All students of the 26th presidency have noted Theodore Roosevelt’s immense culture and voracious reading. He was indeed a “literary fellow,” to use Katherine Joslin’s phrase in her recent Eccles Centre lecture at the British Library. The number of contemporary writers he knew and corresponded with is truly amazing. One of his most unexpected interests in foreign literature concerned Provençal poetry. He was aware of the renaissance of Provençal letters initiated by Frédéric Mistral (1830-1914) in the second half of the 19th century. A lexicographer and writer, Mistral founded the Félibrige with a group of friends, a regional association dedicated to the rehabilitation of the langue d’oc, the medieval dialect spoken in the south of France. Mistral’s best-known work is his long epic poem in Provençal verse, Mirèio (1859), or Mireille in French translation, which contributed to his fame among the French literati, both Southern and Parisian, and won him the Nobel Prize in literature on December 10, 1904. The previous month Mistral had sent the newly elected president an inscribed copy of a handsome new edition of his masterpiece, with a present for Mrs. Roosevelt, a silver medal with the effigy of a Provençal girl in traditional attire. The inscription in Provençal read literally “To Mr. Roosevelt, the illustrious president of the star-spangled republic, a tribute from a poet of the republic of Arles”, by which he expressed both his regionalist and federalist convictions. For Roosevelt here was dealing not exactly with a separatist but with a cultural nationalist who conceived of his region as fitting into a federalist frame — be it French or European — that preserved its linguistic autonomy, pretty much like the position adopted by Catalonia today. His letter of thanks on December 15, 1904, confides that he has had a copy of Mireille for some twenty years but will now cherish the author’s inscribed copy; he praises Mistral for his commitment to “the things of the spirit” but gives no clue as to his thoughts on or knowledge of Mistral’s (actually fuzzy) political standing. In fact, because he had fluctuated from left to right, while remaining a staunch federalist, the old poet’s legacy was confiscated in turn by democrats and by right-wing extremists of the Charles Maurras persuasion during the Great War and after.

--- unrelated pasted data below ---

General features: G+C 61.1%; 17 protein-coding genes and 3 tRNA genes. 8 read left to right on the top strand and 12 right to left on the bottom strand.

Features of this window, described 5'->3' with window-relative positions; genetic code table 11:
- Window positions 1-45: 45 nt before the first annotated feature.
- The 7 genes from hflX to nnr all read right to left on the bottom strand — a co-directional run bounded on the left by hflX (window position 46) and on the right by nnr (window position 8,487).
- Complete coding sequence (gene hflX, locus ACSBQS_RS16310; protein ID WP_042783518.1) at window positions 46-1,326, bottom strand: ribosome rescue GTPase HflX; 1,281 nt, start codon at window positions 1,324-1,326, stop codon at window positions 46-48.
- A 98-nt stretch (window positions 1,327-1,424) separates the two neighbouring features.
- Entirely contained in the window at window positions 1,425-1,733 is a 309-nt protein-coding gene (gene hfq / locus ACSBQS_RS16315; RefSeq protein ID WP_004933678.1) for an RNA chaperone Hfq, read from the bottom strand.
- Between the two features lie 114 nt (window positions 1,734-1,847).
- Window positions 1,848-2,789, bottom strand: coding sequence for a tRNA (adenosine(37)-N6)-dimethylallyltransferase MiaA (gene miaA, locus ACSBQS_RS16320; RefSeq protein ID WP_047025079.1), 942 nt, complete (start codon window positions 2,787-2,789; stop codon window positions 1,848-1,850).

Corinne Roosevelt Robinson mentions TR’s letter to Mistral in My Brother Theodore Roosevelt but places it erroneously on December 15,1905, like the Theodore Roosevelt Center at Dickinson State University. Interestingly, Eleanor Roosevelt also alludes to it in her column My Day on February 22, 1949, giving the correct date of her uncle’s letter.
The letter, penned in English, created quite a sensation in France, and more so in Provence. Today, the Mistral museum in Maillane, the poet’s birthplace, hometown, and life-long residence near Arles, exhibits a copy of Theodore Roosevelt’s missive with a translation, and no Mistral celebration in Provence these days, for the centennial of his death, fails to remind the audience of this presidential recognition of 1904.